The number of hunger strikers at a Texas immigrant detention facility has swelled to almost 500 since last Wednesday, an Austin-based advocacy group revealed in a phone call with RH Reality Check.
When news of the protest action broke on October 28, about 27 women at the T. Don Hutto detention center in Taylor, 35 miles east of Austin, were reportedly refusing their meals.
While grievances ranged from abusive treatment by guards to a lack of medical care, the women, hailing primarily from Central America, were unanimous in their one demand: immediate release.
The strike snowballed over the weekend, according to Grassroots Leadership, an organization that forms part of a larger umbrella group known as Texans United for Families (TUFF).
Cristina Parker, immigration programs director for Grassroots Leadership, told RH Reality Check that one striker who contacted the organization Sunday night to brief them on the situation used the Spanish expression “casi todo,” suggesting that nearly all of the roughly 500 detainees are now observing the strike. Continue reading →
My name is Assata Shakur, and I am a 20th century escaped slave. Because of government persecution, I was left with no other choice than to flee from the political repression, racism and violence that dominate the US government’s policy towards people of color. I am an ex-political prisoner, and I have been living in exile in Cuba since 1984.
I have been a political activist most of my life, and although the U.S. government has done everything in its power to criminalize me, I am not a criminal, nor have I ever been one. In the 1960s, I participated in various struggles: the black liberation movement, the student rights movement, and the movement to end the war in Vietnam. I joined the Black Panther Party. By 1969 the Black Panther Party had become the number one organization targeted by the FBI’s COINTELPRO program. Because the Black Panther Party demanded the total liberation of black people, J. Edgar Hoover called it “greatest threat to the internal security of the country” and vowed to destroy it and its leaders and activists. Continue reading →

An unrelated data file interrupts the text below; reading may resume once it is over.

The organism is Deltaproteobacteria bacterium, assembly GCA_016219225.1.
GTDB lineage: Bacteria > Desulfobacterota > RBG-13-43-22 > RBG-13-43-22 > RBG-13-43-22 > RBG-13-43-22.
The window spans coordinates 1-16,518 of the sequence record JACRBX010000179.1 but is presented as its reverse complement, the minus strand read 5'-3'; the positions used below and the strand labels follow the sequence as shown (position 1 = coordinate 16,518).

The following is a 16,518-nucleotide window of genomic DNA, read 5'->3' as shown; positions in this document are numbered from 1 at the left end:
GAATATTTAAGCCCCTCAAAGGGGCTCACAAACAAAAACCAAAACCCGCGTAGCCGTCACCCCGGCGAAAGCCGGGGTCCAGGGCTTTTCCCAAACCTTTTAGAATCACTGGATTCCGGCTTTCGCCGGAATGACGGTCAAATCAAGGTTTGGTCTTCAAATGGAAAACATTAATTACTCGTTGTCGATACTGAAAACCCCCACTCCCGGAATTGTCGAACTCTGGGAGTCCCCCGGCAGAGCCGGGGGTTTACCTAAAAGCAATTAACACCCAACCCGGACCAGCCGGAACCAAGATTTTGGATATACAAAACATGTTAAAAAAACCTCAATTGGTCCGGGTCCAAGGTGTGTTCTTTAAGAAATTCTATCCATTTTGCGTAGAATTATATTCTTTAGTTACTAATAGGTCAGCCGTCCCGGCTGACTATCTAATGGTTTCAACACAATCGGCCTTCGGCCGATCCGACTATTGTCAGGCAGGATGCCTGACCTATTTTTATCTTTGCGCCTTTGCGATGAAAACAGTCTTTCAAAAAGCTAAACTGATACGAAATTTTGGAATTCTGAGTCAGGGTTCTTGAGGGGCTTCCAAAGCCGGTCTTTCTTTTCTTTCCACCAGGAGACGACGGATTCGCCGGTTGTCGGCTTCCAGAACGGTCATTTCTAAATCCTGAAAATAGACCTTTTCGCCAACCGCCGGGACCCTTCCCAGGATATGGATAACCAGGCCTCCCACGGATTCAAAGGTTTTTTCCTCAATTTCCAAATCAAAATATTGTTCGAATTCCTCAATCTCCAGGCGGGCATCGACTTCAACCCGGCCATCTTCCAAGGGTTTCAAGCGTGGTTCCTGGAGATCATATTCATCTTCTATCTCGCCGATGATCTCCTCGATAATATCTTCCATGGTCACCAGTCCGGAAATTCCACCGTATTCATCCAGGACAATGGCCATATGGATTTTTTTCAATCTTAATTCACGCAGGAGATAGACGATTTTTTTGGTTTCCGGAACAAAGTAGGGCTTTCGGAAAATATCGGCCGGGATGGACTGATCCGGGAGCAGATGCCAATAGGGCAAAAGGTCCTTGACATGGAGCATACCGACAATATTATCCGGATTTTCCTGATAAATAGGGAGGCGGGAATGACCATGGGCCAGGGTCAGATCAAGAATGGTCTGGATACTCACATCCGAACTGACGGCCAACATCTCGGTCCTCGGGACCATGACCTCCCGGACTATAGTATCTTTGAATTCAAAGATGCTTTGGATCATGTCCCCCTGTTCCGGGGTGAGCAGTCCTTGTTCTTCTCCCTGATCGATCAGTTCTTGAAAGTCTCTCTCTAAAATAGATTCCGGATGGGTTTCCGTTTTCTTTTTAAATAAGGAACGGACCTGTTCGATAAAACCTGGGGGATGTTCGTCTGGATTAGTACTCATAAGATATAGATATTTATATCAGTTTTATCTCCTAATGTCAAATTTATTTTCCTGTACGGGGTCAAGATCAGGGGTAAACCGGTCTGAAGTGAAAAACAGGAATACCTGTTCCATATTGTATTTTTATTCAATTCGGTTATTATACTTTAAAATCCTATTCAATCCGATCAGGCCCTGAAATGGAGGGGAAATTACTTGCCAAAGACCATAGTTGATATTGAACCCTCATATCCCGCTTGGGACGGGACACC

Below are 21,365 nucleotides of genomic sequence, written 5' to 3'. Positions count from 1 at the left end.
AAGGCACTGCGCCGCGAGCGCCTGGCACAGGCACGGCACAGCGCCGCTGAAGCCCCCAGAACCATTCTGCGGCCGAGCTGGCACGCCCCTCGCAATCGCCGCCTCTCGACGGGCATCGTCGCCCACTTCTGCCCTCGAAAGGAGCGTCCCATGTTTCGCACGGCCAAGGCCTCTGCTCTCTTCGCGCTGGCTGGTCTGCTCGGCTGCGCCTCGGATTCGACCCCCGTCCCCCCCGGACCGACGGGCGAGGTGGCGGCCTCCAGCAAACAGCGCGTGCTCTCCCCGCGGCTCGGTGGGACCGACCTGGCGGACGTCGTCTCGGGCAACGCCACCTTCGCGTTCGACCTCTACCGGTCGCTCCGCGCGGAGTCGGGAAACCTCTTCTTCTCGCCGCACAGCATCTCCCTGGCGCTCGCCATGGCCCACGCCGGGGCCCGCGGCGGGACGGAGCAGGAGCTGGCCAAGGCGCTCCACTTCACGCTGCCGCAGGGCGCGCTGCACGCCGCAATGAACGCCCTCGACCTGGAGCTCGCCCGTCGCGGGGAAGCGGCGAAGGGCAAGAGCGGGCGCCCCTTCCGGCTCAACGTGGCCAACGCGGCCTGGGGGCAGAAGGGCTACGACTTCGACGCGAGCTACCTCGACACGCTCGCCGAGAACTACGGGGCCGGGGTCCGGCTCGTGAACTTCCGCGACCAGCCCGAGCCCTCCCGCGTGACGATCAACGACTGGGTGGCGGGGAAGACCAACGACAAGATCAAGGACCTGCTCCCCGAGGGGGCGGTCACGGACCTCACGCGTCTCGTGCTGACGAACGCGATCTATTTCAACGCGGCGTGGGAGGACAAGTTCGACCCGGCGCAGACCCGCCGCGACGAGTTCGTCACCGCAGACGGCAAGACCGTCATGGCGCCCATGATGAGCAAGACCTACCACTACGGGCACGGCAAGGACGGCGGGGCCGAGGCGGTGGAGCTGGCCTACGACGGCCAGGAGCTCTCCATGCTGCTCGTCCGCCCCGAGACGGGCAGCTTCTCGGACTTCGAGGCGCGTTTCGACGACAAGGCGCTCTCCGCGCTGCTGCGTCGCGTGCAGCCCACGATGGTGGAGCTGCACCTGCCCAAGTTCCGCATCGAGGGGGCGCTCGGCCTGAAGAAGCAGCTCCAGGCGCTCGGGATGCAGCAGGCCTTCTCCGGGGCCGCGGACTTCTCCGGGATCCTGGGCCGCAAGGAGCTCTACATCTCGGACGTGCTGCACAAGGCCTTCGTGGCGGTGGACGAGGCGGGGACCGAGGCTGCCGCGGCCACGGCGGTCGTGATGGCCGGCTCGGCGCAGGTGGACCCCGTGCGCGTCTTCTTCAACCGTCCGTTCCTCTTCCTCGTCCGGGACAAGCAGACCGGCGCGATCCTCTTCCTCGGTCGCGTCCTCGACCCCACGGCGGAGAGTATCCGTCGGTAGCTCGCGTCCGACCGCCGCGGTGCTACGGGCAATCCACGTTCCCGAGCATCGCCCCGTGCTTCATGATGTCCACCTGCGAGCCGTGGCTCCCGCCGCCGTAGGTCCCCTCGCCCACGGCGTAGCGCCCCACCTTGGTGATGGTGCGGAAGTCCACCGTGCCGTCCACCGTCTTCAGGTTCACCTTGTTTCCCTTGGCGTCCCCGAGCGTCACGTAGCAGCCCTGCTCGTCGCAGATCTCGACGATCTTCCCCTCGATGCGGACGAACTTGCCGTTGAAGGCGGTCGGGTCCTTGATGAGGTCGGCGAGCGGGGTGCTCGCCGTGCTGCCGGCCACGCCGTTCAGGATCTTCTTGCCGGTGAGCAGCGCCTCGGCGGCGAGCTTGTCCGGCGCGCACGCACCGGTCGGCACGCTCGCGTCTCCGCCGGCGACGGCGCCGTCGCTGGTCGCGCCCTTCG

JAMUI: Days ahead of the first phase of election in Bihar, posters have surfaced in Jamui issuing a warning from the Maoists to boycott polls.
The posters that have surfaced in Jamui.
“Majdoor, kisan, chhatra aur naujawan jaan gayee netaon ki chaal… humsab milkar karengay vote ka bahiskar (labourers, farmer, students and youth have understood the viewpoint of politicians and hence will boycott the poll),” read one of the posters which was found pasted on the wall of welcome-archway and Charka Patthar in Sono Block of Jamui district on Friday.
“Operation green-hunt ke naam par nirdosh janata kay saath maar-peet, hatya, jail aadi daman chalanay walay neta ka aaj vote bahiskar karen (let us stay away from the poll of the politicians who have subjected innocent people through coercion like assault, killing and jail in the name of operation green-hunt),” said another poster.